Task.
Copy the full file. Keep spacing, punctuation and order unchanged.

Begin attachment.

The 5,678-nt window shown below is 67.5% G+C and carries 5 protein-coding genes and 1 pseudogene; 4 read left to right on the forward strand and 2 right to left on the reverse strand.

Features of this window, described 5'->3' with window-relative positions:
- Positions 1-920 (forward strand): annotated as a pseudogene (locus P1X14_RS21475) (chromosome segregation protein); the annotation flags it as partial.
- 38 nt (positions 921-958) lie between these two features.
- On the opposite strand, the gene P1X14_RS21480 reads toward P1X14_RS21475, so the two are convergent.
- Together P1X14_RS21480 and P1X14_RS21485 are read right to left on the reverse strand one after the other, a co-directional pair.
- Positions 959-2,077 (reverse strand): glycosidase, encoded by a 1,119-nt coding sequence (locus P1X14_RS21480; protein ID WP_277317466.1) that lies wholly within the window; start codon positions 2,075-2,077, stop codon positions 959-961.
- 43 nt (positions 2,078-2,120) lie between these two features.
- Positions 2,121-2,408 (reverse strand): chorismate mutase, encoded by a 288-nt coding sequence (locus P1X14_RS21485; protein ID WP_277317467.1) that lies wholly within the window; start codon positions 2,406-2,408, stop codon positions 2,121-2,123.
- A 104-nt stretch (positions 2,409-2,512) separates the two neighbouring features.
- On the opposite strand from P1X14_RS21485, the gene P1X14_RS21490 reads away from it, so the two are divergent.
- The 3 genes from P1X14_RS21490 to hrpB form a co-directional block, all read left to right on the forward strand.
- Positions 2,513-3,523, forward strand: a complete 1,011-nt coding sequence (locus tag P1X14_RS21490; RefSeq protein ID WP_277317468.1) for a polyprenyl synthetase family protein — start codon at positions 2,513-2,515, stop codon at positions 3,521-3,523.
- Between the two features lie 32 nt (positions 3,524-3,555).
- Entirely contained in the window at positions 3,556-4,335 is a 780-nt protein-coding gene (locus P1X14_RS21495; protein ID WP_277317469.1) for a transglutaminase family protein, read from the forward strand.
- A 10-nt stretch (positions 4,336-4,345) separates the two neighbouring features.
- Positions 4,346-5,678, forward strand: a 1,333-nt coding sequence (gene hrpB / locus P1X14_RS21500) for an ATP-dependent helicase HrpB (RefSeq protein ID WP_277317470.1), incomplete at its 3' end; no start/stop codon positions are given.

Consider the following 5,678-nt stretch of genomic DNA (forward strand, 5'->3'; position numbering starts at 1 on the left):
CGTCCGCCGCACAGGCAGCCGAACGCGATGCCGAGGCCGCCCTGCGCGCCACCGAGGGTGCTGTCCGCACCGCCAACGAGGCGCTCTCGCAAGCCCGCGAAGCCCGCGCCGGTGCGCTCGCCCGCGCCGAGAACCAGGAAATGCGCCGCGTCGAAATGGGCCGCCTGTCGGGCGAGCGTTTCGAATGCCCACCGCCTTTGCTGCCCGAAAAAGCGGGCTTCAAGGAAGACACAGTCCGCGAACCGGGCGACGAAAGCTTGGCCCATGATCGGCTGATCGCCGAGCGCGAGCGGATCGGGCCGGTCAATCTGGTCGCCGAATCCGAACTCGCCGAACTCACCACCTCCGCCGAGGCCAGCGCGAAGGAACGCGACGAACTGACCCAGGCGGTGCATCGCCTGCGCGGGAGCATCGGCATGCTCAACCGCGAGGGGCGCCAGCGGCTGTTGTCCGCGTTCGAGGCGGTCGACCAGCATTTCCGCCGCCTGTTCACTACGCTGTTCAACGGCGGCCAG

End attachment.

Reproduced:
The 5,678-nt window shown below is 67.5% G+C and carries 5 protein-coding genes and 1 pseudogene; 4 read left to right on the forward strand and 2 right to left on the reverse strand.

Features of this window, described 5'->3' with window-relative positions:
- Positions 1-920 (forward strand): annotated as a pseudogene (locus P1X14_RS21475) (chromosome segregation protein); the annotation flags it as partial.
- 38 nt (positions 921-958) lie between these two features.
- On the opposite strand, the gene P1X14_RS21480 reads toward P1X14_RS21475, so the two are convergent.
- Together P1X14_RS21480 and P1X14_RS21485 are read right to left on the reverse strand one after the other, a co-directional pair.
- Positions 959-2,077 (reverse strand): glycosidase, encoded by a 1,119-nt coding sequence (locus P1X14_RS21480; protein ID WP_277317466.1) that lies wholly within the window; start codon positions 2,075-2,077, stop codon positions 959-961.
- 43 nt (positions 2,078-2,120) lie between these two features.
- Positions 2,121-2,408 (reverse strand): chorismate mutase, encoded by a 288-nt coding sequence (locus P1X14_RS21485; protein ID WP_277317467.1) that lies wholly within the window; start codon positions 2,406-2,408, stop codon positions 2,121-2,123.
- A 104-nt stretch (positions 2,409-2,512) separates the two neighbouring features.
- On the opposite strand from P1X14_RS21485, the gene P1X14_RS21490 reads away from it, so the two are divergent.
- The 3 genes from P1X14_RS21490 to hrpB form a co-directional block, all read left to right on the forward strand.
- Positions 2,513-3,523, forward strand: a complete 1,011-nt coding sequence (locus tag P1X14_RS21490; RefSeq protein ID WP_277317468.1) for a polyprenyl synthetase family protein — start codon at positions 2,513-2,515, stop codon at positions 3,521-3,523.
- Between the two features lie 32 nt (positions 3,524-3,555).
- Entirely contained in the window at positions 3,556-4,335 is a 780-nt protein-coding gene (locus P1X14_RS21495; protein ID WP_277317469.1) for a transglutaminase family protein, read from the forward strand.
- A 10-nt stretch (positions 4,336-4,345) separates the two neighbouring features.
- Positions 4,346-5,678, forward strand: a 1,333-nt coding sequence (gene hrpB / locus P1X14_RS21500) for an ATP-dependent helicase HrpB (RefSeq protein ID WP_277317470.1), incomplete at its 3' end; no start/stop codon positions are given.

Consider the following 5,678-nt stretch of genomic DNA (forward strand, 5'->3'; position numbering starts at 1 on the left):
CGTCCGCCGCACAGGCAGCCGAACGCGATGCCGAGGCCGCCCTGCGCGCCACCGAGGGTGCTGTCCGCACCGCCAACGAGGCGCTCTCGCAAGCCCGCGAAGCCCGCGCCGGTGCGCTCGCCCGCGCCGAGAACCAGGAAATGCGCCGCGTCGAAATGGGCCGCCTGTCGGGCGAGCGTTTCGAATGCCCACCGCCTTTGCTGCCCGAAAAAGCGGGCTTCAAGGAAGACACAGTCCGCGAACCGGGCGACGAAAGCTTGGCCCATGATCGGCTGATCGCCGAGCGCGAGCGGATCGGGCCGGTCAATCTGGTCGCCGAATCCGAACTCGCCGAACTCACCACCTCCGCCGAGGCCAGCGCGAAGGAACGCGACGAACTGACCCAGGCGGTGCATCGCCTGCGCGGGAGCATCGGCATGCTCAACCGCGAGGGGCGCCAGCGGCTGTTGTCCGCGTTCGAGGCGGTCGACCAGCATTTCCGCCGCCTGTTCACTACGCTGTTCAACGGCGGCCAG